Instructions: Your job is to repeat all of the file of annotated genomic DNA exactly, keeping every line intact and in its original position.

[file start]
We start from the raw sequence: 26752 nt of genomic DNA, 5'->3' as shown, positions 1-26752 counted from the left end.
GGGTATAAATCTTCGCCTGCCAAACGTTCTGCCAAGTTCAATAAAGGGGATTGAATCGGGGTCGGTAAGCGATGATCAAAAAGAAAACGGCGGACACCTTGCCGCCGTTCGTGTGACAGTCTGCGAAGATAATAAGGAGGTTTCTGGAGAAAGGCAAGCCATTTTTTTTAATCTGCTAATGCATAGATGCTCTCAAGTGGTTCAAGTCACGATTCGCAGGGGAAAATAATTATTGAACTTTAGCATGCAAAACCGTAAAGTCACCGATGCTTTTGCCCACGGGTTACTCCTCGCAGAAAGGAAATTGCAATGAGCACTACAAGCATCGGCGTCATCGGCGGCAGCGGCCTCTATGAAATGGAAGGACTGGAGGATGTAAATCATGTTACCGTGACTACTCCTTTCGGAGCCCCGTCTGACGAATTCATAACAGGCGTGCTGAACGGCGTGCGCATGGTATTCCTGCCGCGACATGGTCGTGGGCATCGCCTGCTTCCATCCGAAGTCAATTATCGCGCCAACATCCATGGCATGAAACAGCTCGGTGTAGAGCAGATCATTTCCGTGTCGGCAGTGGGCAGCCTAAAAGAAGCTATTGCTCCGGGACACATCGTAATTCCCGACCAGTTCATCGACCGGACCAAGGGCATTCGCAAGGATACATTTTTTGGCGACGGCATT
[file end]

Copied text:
We start from the raw sequence: 26752 nt of genomic DNA, 5'->3' as shown, positions 1-26752 counted from the left end.
GGGTATAAATCTTCGCCTGCCAAACGTTCTGCCAAGTTCAATAAAGGGGATTGAATCGGGGTCGGTAAGCGATGATCAAAAAGAAAACGGCGGACACCTTGCCGCCGTTCGTGTGACAGTCTGCGAAGATAATAAGGAGGTTTCTGGAGAAAGGCAAGCCATTTTTTTTAATCTGCTAATGCATAGATGCTCTCAAGTGGTTCAAGTCACGATTCGCAGGGGAAAATAATTATTGAACTTTAGCATGCAAAACCGTAAAGTCACCGATGCTTTTGCCCACGGGTTACTCCTCGCAGAAAGGAAATTGCAATGAGCACTACAAGCATCGGCGTCATCGGCGGCAGCGGCCTCTATGAAATGGAAGGACTGGAGGATGTAAATCATGTTACCGTGACTACTCCTTTCGGAGCCCCGTCTGACGAATTCATAACAGGCGTGCTGAACGGCGTGCGCATGGTATTCCTGCCGCGACATGGTCGTGGGCATCGCCTGCTTCCATCCGAAGTCAATTATCGCGCCAACATCCATGGCATGAAACAGCTCGGTGTAGAGCAGATCATTTCCGTGTCGGCAGTGGGCAGCCTAAAAGAAGCTATTGCTCCGGGACACATCGTAATTCCCGACCAGTTCATCGACCGGACCAAGGGCATTCGCAAGGATACATTTTTTGGCGACGGCATT